A Good Sales Job
While groveling or hiring from a position of weakness is inappropriate, you should do a good sales job when seeking to attract the best candidates. In the early childhood, youth development, education, and camp arenas, it is sometimes the case that candidates can earn equal or greater pay working at fast food or other jobs — though they may pale in comparison in their ability to offer intrinsic rewards.
Your task is then two-fold:
Let’s assume that you can offer at least competitive compensation, perhaps benefits, and even other perks — does your agency offer ongoing training and/or continued education? If so, sell these perks and benefits. Your agency, for example, might offer a general membership to staff during their time of employment — enabling them to enjoy swimming, racquetball, fitness equipment, and other perks they would otherwise have to pay for elsewhere. Promote these added personal benefits to the intrinsic value of working with youth.
Show Them You Care
Once you recruit, hire, and train good staff, don’t forget about them. Just as it is easy for good teachers or counselors to neglect the best-behaved children in their classroom or camp group, so too it is easy to take for granted your best staff — who rarely bother you with problems or complaints. Just as you exhort your staff to notice and reinforce their “best” children, so too must you notice and reinforce them. Failure to do so can lead to their departure.
There is usually nothing complicated about this process. Typically all it takes is a simple “thank-you.” Be specific. Don’t patronize staff with general and syrupy praise, such as, “You’re the best.” If this is what you feel, articulate why. “I noticed how you redirected Joey the other day, while keeping the group focused on the activity. I know that wasn’t easy, and you should feel good about it.” Tell the parents about the wonderful things your staff does — write it up in a newsletter or on a bulletin board.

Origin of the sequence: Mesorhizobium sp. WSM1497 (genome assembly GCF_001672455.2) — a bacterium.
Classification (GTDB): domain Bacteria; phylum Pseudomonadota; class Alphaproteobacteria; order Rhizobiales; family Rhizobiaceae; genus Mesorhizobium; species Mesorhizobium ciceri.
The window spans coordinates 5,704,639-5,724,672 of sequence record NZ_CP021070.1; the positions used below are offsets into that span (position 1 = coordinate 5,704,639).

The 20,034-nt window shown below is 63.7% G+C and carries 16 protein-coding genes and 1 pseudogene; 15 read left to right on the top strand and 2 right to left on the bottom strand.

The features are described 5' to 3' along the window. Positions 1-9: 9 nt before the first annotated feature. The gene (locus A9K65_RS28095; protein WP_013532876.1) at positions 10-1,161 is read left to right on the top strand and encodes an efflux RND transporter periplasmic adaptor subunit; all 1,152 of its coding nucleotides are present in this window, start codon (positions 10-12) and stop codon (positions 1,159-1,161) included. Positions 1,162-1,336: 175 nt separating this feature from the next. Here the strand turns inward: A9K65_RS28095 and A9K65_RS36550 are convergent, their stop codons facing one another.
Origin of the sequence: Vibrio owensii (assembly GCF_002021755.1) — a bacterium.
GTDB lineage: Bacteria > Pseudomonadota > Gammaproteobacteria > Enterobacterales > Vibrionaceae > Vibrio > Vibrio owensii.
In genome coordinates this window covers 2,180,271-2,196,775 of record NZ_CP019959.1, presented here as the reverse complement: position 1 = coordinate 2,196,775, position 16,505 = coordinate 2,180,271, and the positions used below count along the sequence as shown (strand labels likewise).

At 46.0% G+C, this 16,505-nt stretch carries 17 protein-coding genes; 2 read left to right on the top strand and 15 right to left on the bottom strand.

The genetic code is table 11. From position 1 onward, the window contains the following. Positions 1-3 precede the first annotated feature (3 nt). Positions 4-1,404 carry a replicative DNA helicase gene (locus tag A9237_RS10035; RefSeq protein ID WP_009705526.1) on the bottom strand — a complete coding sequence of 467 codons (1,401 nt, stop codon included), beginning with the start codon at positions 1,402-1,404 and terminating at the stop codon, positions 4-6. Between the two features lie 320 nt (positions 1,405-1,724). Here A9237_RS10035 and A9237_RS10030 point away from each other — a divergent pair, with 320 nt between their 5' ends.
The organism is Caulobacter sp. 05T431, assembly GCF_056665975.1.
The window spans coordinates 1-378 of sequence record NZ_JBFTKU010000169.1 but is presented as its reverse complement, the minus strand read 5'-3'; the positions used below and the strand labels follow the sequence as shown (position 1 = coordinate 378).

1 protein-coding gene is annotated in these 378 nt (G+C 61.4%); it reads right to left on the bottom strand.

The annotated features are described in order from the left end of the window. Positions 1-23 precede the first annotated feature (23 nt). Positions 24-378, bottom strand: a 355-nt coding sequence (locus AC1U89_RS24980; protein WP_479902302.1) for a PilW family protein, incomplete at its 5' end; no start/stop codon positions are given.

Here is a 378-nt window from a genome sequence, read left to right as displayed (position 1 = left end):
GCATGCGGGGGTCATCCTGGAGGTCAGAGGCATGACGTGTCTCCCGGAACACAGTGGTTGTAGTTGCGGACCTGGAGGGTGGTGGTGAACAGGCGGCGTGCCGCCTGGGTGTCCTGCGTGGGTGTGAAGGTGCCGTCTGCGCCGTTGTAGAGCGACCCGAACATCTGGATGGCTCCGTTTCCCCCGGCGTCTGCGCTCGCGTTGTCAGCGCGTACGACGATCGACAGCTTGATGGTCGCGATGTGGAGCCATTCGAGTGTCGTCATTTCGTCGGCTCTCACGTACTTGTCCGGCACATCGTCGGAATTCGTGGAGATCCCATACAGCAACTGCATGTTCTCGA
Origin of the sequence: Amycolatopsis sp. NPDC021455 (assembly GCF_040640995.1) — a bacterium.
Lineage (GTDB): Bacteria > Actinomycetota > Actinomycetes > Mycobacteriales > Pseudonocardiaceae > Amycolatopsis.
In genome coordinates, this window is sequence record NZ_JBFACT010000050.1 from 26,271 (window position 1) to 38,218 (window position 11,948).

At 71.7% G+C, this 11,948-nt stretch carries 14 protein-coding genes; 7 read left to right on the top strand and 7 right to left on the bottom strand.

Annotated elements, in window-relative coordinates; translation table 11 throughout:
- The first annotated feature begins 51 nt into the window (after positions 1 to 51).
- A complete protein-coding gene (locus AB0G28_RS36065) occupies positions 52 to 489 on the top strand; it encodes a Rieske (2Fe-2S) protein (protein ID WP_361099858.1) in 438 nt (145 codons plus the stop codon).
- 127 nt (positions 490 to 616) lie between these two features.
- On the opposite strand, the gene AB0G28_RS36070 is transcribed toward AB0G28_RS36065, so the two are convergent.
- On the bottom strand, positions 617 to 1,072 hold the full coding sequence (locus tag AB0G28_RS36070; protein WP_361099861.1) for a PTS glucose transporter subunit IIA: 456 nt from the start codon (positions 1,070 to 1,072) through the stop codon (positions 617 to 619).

Treat Them as Professionals
One critical component is to demand that staff consider themselves professionals — and to always treat them as such. Your staff are not just camp counselors or day care workers — they are professionals in a field that is critical in our society. Convey to staff that in addition to caring for kids, their responsibilities include writing reports, meeting with parents, developing curriculum and themes, dealing with difficult situations, assisting with licensing or accreditation efforts, and much more. Raise the bar of expectations and involvement — and higher performance and satisfaction often follows. Have staff play integral roles in meetings and trainings. Ask them to mentor new or younger staff. At the end of the day, if you can infuse a healthy dose of communication, professionalism, and respect into your recruitment and retention efforts, your job will be all the more rewarding.
Daryl Rothman is an early childhood site supervisor, camp director, and public speaker.
Originally published in the 2004 March/April issue of Camping Magazine.